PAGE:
By Shei Yu (Grade 11)
Let’s talk about the dress code. In the past few weeks of school, teachers and administrative staff members have explicitly expressed this same sentiment by calling brief fifteen minute morning assemblies among the middle school and high school students to discuss possibly reforming the current dress code. Not to be excluded, the rest of the Green School community soon became involved as well. On their part, parents have sent emails to the staff to argue against or in support of the current dress code. Despite good intentions, the community’s efforts have only resulted in massive miscommunication.
If for some reason, you’ve had the misfortune to miss the many reminders of what constitutes proper and improper attire here at Green School—once again, special thanks to Ibu Leslie and Pak Shawn for their demonstrations—the current dress code is as follows:
Excerpted from the Green School Policy Statement:
- Shorts or skirts cannot be see-through or shorter than your finger tip when holding your arms down at your sides
- No tops that show midriffs or are see-through; no tops that show the chest or torso area
- No spaghetti straps on tops, shoulders should be covered
- No T-Shirts that reference sex, drugs, alcohol, show nudity, or contain swear words
Similar to dress codes at other schools, no? Even yet, these four guidelines have sparked annoyance, discomfort, and disagreement among students, teachers, and parents. The arguments made repetitively address a few recurring subjects: expressing individuality, the sexualization of the female figure, and having respect for local culture. While each of these topics should be thoroughly considered—and could be discussed at length as separate issues—small compromises in the community will be needed to change our current situation and reach a clear consensus. The dress code in place today is both gender neutral and reasonable to ask of Green School members, however, changes must be made in how the dress code is communicated to students by staff and how it is discussed by the community.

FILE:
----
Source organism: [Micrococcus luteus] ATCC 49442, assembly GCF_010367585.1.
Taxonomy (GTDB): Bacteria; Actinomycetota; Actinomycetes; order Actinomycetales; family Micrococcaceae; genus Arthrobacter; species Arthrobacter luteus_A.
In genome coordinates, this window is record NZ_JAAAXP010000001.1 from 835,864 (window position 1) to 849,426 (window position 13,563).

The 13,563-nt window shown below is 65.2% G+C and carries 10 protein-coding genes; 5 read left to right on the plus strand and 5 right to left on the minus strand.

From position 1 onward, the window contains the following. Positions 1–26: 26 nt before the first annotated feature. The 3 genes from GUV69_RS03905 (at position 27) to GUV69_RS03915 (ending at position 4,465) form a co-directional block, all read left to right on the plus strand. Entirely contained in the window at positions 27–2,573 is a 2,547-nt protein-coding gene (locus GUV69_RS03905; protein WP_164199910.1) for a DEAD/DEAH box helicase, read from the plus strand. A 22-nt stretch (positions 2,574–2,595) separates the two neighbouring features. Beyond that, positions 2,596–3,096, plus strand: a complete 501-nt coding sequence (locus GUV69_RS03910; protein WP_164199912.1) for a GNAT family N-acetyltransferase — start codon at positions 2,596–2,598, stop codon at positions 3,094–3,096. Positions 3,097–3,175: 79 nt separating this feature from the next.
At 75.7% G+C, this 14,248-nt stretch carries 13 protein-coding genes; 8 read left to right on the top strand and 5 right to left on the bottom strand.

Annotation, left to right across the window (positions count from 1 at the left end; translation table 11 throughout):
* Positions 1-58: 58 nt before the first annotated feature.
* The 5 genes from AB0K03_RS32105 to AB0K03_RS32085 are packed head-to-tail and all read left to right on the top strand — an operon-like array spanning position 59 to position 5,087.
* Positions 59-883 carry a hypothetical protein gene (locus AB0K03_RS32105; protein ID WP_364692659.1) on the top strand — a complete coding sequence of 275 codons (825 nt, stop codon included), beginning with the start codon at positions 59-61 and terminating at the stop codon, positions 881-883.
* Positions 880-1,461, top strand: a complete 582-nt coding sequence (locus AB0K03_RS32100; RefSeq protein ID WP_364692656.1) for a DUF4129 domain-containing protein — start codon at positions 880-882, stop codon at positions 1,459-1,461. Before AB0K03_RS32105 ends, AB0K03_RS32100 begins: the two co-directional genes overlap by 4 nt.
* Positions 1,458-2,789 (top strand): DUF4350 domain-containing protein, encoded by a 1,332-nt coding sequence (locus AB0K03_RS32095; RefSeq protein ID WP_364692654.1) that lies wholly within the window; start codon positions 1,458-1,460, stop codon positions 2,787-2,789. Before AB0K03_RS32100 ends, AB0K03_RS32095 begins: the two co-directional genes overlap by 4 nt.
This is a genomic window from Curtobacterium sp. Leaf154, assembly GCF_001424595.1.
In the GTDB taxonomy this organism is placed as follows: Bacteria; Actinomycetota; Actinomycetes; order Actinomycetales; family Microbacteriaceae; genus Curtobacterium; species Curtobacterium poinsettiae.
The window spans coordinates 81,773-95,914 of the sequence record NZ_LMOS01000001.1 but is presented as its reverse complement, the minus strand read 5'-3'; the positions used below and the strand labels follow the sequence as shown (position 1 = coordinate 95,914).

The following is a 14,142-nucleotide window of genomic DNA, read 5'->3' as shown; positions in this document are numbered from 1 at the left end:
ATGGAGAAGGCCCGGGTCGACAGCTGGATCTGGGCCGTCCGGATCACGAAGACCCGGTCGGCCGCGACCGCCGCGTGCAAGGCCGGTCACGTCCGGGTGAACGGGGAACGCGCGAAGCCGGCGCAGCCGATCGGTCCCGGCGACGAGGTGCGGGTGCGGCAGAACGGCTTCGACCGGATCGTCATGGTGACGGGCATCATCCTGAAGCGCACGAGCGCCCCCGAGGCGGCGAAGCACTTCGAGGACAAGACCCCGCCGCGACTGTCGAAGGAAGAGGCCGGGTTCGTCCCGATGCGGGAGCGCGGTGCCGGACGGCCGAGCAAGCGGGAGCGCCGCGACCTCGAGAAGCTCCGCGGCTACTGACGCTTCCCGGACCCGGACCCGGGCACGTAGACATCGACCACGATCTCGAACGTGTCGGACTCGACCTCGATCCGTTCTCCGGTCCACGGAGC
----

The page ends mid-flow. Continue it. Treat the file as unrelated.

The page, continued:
Teachers have increasingly found that many middle school and high school students fail to abide by the dress code because they deem it to be an unreasonable burden. More often than not, real resistance to the dress code can be attributed to modern fashion trends and what is popular, and not popular, among today’s youth. Others argue that students in an environment as unique as Green School should have the right and freedom to express themselves during the ripe age of adolescence. Yes, true, but at what and whose cost? Still, the argument—on the side advocating for a reformed dress code—that held the most weight was the one claiming that censoring certain articles of clothing essentially perpetuates the objectification of women. Without fully understanding what this accusation implicates, many students used this argument to justify continuously breaking dress code.